R. Justin Shepherd | PART-TIME PUNDIT


Pumped for McCain?
5.August.2008, 1.49 pm
Filed under: politics | Tags: , ,

I’ve been heavily critical lately of the McCain campaign’s interesting decision to use sarcasm as its primary mode of offense against Obama. The “Celeb” ad, as well as “The One” (and another Web-only video, this one produced by the GOP, featuring David Hasselhoff) made McCain look juvenile, as well as a bit out of touch (are Britney and Paris, at this point, really celebrities? Or are they just laughingstocks?). This latest tack, however, uses humor the way it should be used: To poke fun at an actual aspect of the candidate’s own making.

In case you haven’t heard, Barack Obama made mention the other day of how, if everyone would just keep their tires well-inflated and their cars tuned up, we’d save just as much oil as we could gain through expanded drilling. Aside from being grossly inaccurate (but not bad car-care advice), it gave traction to an idea that McCain has to run with: That Obama’s a liberal whose opposition to anything that might hurt the environment trumps any concerns he might have for the working class. This as polling shows Obama gaining heavily amongst the white working class that he had such a hard time winning in the primaries.

But back to the tire gauge. It’s a great campaign prop: Funny, understated and which actually mocks a candidate based on his ill-conceived words, not on people’s reaction to the candidate (as with the “Celeb” ad, which by the way only reinforced that McCain is far from exciting).

Obama countered with this ad, touting a tax hike on “Big Oil” and excoriating McCain for his ties to that great villain:

Politically speaking, I think it’s great. From a pragmatic perspective, however, it’s a mixed bag. McCain IS tied to Big Oil (more on that in just a second), and so it’s good to let the American people know it. But a “windfall profits tax” on Big Oil that will be sent to consumers? That’s an idea that would be laughable if it wasn’t real… the businessowner in me knows that ANY tax is simply passed on to consumers, and Big Oil will just get it back by raising their prices to compensate. (Besides, a “windfall” is by definition a company receive shocking amounts of profit from something it had absolutely nothing to do with… if, for instance, I suddenly started selling millions of paper cups next week because someone had made them into a fashion trend, when I was only selling them for the purpose of holding tasty coffee. The price of oil, which has always fluctuated, has to do with the market and with speculation, but it’s hardly a “windfall.”)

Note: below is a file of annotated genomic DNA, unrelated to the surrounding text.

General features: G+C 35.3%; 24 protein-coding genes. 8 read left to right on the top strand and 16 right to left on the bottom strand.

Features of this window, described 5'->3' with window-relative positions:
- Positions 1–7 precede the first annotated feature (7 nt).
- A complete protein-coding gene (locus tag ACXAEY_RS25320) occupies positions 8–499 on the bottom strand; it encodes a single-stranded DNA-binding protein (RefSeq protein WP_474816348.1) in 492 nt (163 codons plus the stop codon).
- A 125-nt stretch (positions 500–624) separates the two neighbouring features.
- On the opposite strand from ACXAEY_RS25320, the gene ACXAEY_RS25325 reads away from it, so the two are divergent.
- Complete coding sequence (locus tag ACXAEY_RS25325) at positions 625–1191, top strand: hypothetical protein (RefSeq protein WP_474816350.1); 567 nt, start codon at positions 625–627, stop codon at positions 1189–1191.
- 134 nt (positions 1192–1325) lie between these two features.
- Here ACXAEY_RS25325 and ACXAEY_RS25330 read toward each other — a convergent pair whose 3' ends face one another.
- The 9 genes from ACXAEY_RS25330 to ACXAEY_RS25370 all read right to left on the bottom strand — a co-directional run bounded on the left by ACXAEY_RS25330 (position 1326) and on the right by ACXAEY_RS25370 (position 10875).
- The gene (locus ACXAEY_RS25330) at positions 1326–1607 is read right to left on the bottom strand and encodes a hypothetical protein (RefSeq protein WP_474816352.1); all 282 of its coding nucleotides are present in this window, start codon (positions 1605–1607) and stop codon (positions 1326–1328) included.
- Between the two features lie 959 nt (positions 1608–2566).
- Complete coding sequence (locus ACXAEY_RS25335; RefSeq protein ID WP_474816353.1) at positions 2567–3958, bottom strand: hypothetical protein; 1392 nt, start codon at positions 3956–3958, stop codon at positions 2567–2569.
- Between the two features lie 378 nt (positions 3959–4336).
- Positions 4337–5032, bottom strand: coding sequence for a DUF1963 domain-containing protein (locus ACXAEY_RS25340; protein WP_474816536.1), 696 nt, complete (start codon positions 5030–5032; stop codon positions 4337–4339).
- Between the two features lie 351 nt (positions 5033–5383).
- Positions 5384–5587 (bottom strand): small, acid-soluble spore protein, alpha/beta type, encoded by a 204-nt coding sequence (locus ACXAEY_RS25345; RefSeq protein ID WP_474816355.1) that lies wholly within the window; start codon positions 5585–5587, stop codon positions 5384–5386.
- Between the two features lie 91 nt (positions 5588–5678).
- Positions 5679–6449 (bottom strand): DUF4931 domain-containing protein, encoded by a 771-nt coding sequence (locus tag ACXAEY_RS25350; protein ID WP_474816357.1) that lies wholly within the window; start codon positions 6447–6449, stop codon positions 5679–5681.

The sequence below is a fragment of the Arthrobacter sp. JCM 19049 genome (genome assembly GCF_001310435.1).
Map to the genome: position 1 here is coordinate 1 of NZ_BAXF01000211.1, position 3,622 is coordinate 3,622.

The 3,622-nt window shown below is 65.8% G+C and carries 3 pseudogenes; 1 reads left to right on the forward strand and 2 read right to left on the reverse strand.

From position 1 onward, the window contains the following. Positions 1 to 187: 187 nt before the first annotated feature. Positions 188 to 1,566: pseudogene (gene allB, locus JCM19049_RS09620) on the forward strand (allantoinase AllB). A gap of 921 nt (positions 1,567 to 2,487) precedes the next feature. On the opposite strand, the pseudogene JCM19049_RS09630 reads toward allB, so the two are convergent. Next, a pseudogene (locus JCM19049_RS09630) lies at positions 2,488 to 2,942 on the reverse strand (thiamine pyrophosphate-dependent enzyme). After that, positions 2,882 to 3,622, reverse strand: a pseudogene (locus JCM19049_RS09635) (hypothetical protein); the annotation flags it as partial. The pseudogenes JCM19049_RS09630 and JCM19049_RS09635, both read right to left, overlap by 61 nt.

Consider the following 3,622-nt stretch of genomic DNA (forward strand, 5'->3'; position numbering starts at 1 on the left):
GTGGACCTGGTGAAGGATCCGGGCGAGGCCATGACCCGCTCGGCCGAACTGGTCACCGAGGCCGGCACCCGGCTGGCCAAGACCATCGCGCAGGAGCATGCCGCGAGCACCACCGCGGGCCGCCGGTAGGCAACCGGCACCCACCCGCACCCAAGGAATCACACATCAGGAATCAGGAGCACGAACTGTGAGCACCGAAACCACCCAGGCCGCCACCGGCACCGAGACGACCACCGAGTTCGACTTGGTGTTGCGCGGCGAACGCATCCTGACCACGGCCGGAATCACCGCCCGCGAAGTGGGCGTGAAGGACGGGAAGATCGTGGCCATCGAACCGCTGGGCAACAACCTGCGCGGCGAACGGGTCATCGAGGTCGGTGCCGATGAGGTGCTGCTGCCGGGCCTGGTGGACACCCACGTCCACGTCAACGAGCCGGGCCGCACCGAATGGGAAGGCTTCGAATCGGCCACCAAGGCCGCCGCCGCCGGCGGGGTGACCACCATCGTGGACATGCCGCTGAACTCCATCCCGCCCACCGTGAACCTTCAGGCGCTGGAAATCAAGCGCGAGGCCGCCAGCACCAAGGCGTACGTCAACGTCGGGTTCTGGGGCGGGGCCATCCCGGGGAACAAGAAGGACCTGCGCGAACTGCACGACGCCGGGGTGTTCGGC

Now for the more interesting ad, the response from McCain.

On style I’d give it an 8, but suddenly John McCain, the straight-talker himself, is talking about “Big Oil” as well? He’s going to take on this industry which has rewarded him politically? And while he’s touting his “Original Maverick” status, he might think back to his many long-held policies he’s thrown under the wheels of the Straight Talk Express (immigration reform, environmental policies, a “positive campaign”).

Oil and gas will have a major impact on this election… in fact, I honestly believe that the American people would allow the Iraq war to continue for another hundred years if it meant a buck or two less in the price of a gallon. Sad to say it, but our priorities lie on money, and nowhere else is our spending so obvious to us as at the gas pump, as we sit and watch the money fly out of our pockets with every guzzle.

Who has the right answer? That’s anyone’s guess. But it’s pandering season, and these candidates of compromise seem to agree on the new favorite subject.

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